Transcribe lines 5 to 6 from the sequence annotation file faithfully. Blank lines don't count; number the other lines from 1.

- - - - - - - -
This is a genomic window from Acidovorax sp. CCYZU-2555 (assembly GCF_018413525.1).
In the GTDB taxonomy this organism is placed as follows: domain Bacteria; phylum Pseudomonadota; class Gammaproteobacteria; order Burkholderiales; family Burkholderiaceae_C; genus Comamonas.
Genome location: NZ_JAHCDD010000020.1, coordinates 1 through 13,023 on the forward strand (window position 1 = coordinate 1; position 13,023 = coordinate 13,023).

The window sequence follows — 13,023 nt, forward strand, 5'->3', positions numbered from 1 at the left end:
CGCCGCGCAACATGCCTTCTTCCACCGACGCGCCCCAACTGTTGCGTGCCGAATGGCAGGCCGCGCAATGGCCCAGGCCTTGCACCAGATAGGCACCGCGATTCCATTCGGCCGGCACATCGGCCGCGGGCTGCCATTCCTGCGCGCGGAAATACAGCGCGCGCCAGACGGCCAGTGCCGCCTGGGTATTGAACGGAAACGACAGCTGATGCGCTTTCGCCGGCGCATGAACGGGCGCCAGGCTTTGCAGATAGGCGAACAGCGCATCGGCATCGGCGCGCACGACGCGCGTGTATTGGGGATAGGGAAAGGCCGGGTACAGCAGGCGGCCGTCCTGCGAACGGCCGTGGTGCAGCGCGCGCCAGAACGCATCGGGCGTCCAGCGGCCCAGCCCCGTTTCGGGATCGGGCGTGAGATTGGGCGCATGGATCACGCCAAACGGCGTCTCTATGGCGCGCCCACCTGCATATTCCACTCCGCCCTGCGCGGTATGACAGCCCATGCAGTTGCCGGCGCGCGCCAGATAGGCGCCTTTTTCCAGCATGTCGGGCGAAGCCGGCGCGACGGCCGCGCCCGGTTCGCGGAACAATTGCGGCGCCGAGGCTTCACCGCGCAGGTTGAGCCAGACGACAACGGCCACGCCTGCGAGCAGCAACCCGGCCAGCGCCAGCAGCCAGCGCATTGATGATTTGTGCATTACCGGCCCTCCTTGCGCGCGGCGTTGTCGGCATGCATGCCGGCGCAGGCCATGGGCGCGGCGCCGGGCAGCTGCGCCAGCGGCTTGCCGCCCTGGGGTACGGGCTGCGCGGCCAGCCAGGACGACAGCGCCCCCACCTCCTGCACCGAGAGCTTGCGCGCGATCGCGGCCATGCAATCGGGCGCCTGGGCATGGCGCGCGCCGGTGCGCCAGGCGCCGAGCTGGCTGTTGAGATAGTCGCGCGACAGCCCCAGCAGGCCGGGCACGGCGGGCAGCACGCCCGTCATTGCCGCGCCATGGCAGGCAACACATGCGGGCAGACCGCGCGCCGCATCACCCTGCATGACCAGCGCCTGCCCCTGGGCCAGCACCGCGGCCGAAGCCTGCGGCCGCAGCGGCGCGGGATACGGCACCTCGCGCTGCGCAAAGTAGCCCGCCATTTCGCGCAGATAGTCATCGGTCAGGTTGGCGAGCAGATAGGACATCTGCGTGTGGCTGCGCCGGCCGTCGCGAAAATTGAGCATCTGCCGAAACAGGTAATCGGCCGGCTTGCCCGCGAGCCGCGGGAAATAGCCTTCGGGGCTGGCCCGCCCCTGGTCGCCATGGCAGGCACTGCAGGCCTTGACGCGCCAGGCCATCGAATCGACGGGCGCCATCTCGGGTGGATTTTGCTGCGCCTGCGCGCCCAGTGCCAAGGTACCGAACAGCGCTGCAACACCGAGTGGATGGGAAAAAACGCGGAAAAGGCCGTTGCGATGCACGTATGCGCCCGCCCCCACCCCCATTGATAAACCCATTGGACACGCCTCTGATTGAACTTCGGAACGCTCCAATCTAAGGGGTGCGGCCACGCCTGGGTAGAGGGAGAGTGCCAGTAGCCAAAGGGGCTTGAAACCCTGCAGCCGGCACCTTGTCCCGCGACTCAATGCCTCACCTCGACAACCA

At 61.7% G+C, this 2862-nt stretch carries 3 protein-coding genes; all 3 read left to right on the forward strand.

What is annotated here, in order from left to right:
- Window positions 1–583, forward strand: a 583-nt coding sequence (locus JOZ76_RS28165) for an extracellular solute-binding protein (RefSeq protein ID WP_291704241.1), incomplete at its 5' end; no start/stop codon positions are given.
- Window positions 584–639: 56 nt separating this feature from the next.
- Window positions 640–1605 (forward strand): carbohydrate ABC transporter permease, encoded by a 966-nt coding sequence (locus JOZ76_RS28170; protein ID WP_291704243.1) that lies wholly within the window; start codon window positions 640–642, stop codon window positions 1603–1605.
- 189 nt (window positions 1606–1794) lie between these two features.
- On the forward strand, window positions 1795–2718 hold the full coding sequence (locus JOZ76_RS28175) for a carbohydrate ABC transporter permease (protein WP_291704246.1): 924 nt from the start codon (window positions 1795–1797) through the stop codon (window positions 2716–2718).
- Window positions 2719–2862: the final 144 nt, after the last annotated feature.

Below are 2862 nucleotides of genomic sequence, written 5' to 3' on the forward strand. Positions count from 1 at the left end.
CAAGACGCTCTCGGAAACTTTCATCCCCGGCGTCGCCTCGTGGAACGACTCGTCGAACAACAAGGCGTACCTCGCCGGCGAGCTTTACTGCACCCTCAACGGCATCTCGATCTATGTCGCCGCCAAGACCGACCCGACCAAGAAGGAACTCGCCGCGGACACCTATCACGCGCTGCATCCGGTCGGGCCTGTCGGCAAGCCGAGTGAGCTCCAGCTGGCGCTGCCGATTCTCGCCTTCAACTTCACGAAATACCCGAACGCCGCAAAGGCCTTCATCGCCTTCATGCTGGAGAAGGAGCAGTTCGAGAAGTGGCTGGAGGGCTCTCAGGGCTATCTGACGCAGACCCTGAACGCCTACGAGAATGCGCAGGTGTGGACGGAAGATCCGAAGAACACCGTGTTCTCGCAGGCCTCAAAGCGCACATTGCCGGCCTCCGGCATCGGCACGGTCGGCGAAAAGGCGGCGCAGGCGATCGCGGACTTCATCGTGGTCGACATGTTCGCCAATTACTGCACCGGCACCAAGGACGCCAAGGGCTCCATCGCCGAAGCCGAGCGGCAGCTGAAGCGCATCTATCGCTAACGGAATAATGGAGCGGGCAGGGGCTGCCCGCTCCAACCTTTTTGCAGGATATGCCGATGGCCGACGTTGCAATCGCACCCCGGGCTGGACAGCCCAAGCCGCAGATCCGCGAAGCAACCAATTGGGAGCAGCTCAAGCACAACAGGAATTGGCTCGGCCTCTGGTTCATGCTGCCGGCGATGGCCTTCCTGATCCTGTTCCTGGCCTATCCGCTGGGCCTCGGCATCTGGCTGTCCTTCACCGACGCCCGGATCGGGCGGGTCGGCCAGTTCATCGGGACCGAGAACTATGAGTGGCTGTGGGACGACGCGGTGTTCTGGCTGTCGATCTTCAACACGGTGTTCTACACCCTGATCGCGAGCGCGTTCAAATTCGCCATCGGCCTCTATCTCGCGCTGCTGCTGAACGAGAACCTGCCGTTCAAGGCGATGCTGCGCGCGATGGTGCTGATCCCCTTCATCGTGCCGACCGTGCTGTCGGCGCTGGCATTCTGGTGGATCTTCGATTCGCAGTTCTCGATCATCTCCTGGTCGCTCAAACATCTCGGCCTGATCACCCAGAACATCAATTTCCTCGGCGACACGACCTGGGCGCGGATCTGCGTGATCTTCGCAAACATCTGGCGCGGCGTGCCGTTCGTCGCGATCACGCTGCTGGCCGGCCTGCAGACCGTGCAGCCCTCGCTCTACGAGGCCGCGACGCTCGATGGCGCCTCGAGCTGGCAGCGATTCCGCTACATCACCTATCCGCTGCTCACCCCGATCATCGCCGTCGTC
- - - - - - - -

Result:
CGCCGCGCAACATGCCTTCTTCCACCGACGCGCCCCAACTGTTGCGTGCCGAATGGCAGGCCGCGCAATGGCCCAGGCCTTGCACCAGATAGGCACCGCGATTCCATTCGGCCGGCACATCGGCCGCGGGCTGCCATTCCTGCGCGCGGAAATACAGCGCGCGCCAGACGGCCAGTGCCGCCTGGGTATTGAACGGAAACGACAGCTGATGCGCTTTCGCCGGCGCATGAACGGGCGCCAGGCTTTGCAGATAGGCGAACAGCGCATCGGCATCGGCGCGCACGACGCGCGTGTATTGGGGATAGGGAAAGGCCGGGTACAGCAGGCGGCCGTCCTGCGAACGGCCGTGGTGCAGCGCGCGCCAGAACGCATCGGGCGTCCAGCGGCCCAGCCCCGTTTCGGGATCGGGCGTGAGATTGGGCGCATGGATCACGCCAAACGGCGTCTCTATGGCGCGCCCACCTGCATATTCCACTCCGCCCTGCGCGGTATGACAGCCCATGCAGTTGCCGGCGCGCGCCAGATAGGCGCCTTTTTCCAGCATGTCGGGCGAAGCCGGCGCGACGGCCGCGCCCGGTTCGCGGAACAATTGCGGCGCCGAGGCTTCACCGCGCAGGTTGAGCCAGACGACAACGGCCACGCCTGCGAGCAGCAACCCGGCCAGCGCCAGCAGCCAGCGCATTGATGATTTGTGCATTACCGGCCCTCCTTGCGCGCGGCGTTGTCGGCATGCATGCCGGCGCAGGCCATGGGCGCGGCGCCGGGCAGCTGCGCCAGCGGCTTGCCGCCCTGGGGTACGGGCTGCGCGGCCAGCCAGGACGACAGCGCCCCCACCTCCTGCACCGAGAGCTTGCGCGCGATCGCGGCCATGCAATCGGGCGCCTGGGCATGGCGCGCGCCGGTGCGCCAGGCGCCGAGCTGGCTGTTGAGATAGTCGCGCGACAGCCCCAGCAGGCCGGGCACGGCGGGCAGCACGCCCGTCATTGCCGCGCCATGGCAGGCAACACATGCGGGCAGACCGCGCGCCGCATCACCCTGCATGACCAGCGCCTGCCCCTGGGCCAGCACCGCGGCCGAAGCCTGCGGCCGCAGCGGCGCGGGATACGGCACCTCGCGCTGCGCAAAGTAGCCCGCCATTTCGCGCAGATAGTCATCGGTCAGGTTGGCGAGCAGATAGGACATCTGCGTGTGGCTGCGCCGGCCGTCGCGAAAATTGAGCATCTGCCGAAACAGGTAATCGGCCGGCTTGCCCGCGAGCCGCGGGAAATAGCCTTCGGGGCTGGCCCGCCCCTGGTCGCCATGGCAGGCACTGCAGGCCTTGACGCGCCAGGCCATCGAATCGACGGGCGCCATCTCGGGTGGATTTTGCTGCGCCTGCGCGCCCAGTGCCAAGGTACCGAACAGCGCTGCAACACCGAGTGGATGGGAAAAAACGCGGAAAAGGCCGTTGCGATGCACGTATGCGCCCGCCCCCACCCCCATTGATAAACCCATTGGACACGCCTCTGATTGAACTTCGGAACGCTCCAATCTAAGGGGTGCGGCCACGCCTGGGTAGAGGGAGAGTGCCAGTAGCCAAAGGGGCTTGAAACCCTGCAGCCGGCACCTTGTCCCGCGACTCAATGCCTCACCTCGACAACCA

At 61.7% G+C, this 2862-nt stretch carries 3 protein-coding genes; all 3 read left to right on the forward strand.